,
Random
Westminster Cathedral (part two)

Mold gold cape

Hanger Lane

Lambeth North

Mocha shortbread biscuits

London bridge (part ten)

Turnpike Lane

London bridge (part twelve)

Stonebridge Park

The Irish Guards

Blackfriars Bridge (part two)

Welcome to Portobello

EDF Energy London Eye timeline

Portobello people

The musicians

News from our friends
XML error in File: http://www.anglophile.ru/en/rss.xml
XML error: Not well-formed (invalid token) at line 2
Most Popular
Peter Paul Rubens (1577-1640), Isabella BrantThis famous portrait drawing is of Rubens’ first wife, ...
Waterloo suicidesFor centuries people have been committing or attempting...
The queen of vintage - Hilary ProctorThere's only one thing more fabulous than Hilary Pr...
The Blues and RoyalsIn 1969 The Royal Horse Guards (The Blues) were amalgam...
London Oratory (Brompton Road)The Congregation of the Oratory was founded in Rome by ...
London bridge (part twelve)After the opening in 1836 of London Bridge station, the...
Clocks and watches - Martyn Stamp"1970s watches are very popular right now, whereas...
Guy's Hospital ChapelThe benefaction by which Thomas Guy founded the well-kn...
Discussed
Advertisement
White porcelain ‘moon jar’


This large porcelain jar was made in Korea during the Choson dynasty (ad 1392-1910). The plain white porcelain of the period represents the epitome of austere Confucian taste.
Armada service

THIS IS THE earliest known surviving set of English dining silver. It comprises 26 parcel gilt (partly gilt) dishes, each engraved on the rim with the arms of Sir Christopher Harris of Radford, Devon (about 1553-1625) and his wife, Mary Sydenham. The set is an important and unique survival; functional items of gold and silver of this date were more frequently melted down for their monetary value or made into newer, more fashionable pieces.
Water Newton treasure

This hoard contained nine silver vessels, a number of silver votive plaques, and a gold disc. It is thought that they were originally used in Christian worship and are the earliest such vessels yet found from the Roman empire. The form ot the handled cup resembles later Christian chalices and many of the objects bear the Chi Rho monogram, a symbol commonly used by early Christians.
Bronze gui

This imposing bronze vessel is a gui, a Chinese ritual vessel for food offerings used in the Shang and throughout the Zhou period. The inscription inside the gui tells that King Wu’s brother, Kang Hou (Duke of Kang), and Mei Situ were given territory in Wei (in Henan province) in recognition of their contribution to the Zhou state. The inscription can be dated because it refers to a Shang rebellion and its successful defeat by the Zhou.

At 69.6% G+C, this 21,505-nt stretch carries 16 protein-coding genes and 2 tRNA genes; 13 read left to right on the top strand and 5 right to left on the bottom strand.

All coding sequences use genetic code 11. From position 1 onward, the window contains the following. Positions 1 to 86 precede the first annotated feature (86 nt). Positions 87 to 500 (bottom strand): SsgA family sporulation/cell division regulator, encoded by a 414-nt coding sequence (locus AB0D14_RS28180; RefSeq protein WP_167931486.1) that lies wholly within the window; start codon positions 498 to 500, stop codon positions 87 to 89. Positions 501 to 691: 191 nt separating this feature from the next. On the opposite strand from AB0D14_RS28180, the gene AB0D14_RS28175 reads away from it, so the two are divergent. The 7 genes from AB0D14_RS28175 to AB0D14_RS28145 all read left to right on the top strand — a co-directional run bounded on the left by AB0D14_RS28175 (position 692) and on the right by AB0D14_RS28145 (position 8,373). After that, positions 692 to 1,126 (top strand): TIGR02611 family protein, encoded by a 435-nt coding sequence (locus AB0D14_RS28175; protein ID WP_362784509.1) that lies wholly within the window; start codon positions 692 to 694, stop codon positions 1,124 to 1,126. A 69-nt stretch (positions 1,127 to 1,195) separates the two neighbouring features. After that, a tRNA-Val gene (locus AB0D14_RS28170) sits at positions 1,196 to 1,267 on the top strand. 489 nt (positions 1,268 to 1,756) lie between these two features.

Ringlemere gold cup

This crushed object is a rare gold cup that was made over 3500 years ago. The gold cup was found at Ringlemere in East Kent in 2001 and has been damaged by modern farming equipment. Subsequent excavation at the findspot has revealed a Bronze Age cemetery nearby. It could be that this cup was last used during a funerary ritual.
Royal gold cup

Тhis solid gold cup is lavishly decorated in translucent enamels with scenes relating to the life and miracles of St Agnes. It was given to King Charles VI of France (reigned 1380-1422) by his uncle Jean duc de Berry (1340-1416). It is possible that the Duc originally intended the cup for his brother Charles V, who was born on St Agnes’ day, 21 January, but who died before it was completed.
Palmerston gold chocolate cups

Сhocolate was brought to Europe by the Spanish after their conquest of the Aztec empire in 1521. It was an enormously expensive luxury, and only the richest in society could afford to drink it. This is the only known pair of chocolate cups made from gold. Most unusually, they are made from melted-down mourning rings, memorial objects that were normally passed down through families and kept as treasured mementoes.
William Hogarth (1697-1764), Gin Lane

Тhis print was produced as part of the 1750 campaign against the consumption of gin. Gin was the plague of London in the first half of the eighteenth century. It was said to be responsible for a falling birth rate and rising infant mortality. The campaign led to the Gin Act of 1751 which introduced licensing of retail premises and finally reduced consumption.
Basse-Yutz flagon

Тhis bronze flagon is one of a pair that is considered one of the finest examples of early La Tène art. They were made in eastern France but copy the shape of Etruscan vessels from northern Italy. Originally used for pouring drinks at feasts, the flagons were probably buried as grave-goods in a rich burial, which also included two large bronze jars made in Etruscan Italy.
Engraved glass ewer by the Cristalleries de Baccarat

Тhis virtuoso ewer was produced by the leading French glassworks, Cristalleries de Baccarat, envied across Europe for the purity of its crystal glass. It was made as a showpiece for the Paris Exposition Universelle of 1878, an event which heralded France’s recovery from the Franco-Prussian War (1871). Such exhibition showpieces were created by manufacturers from different countries to highlight their technical and artistic expertise.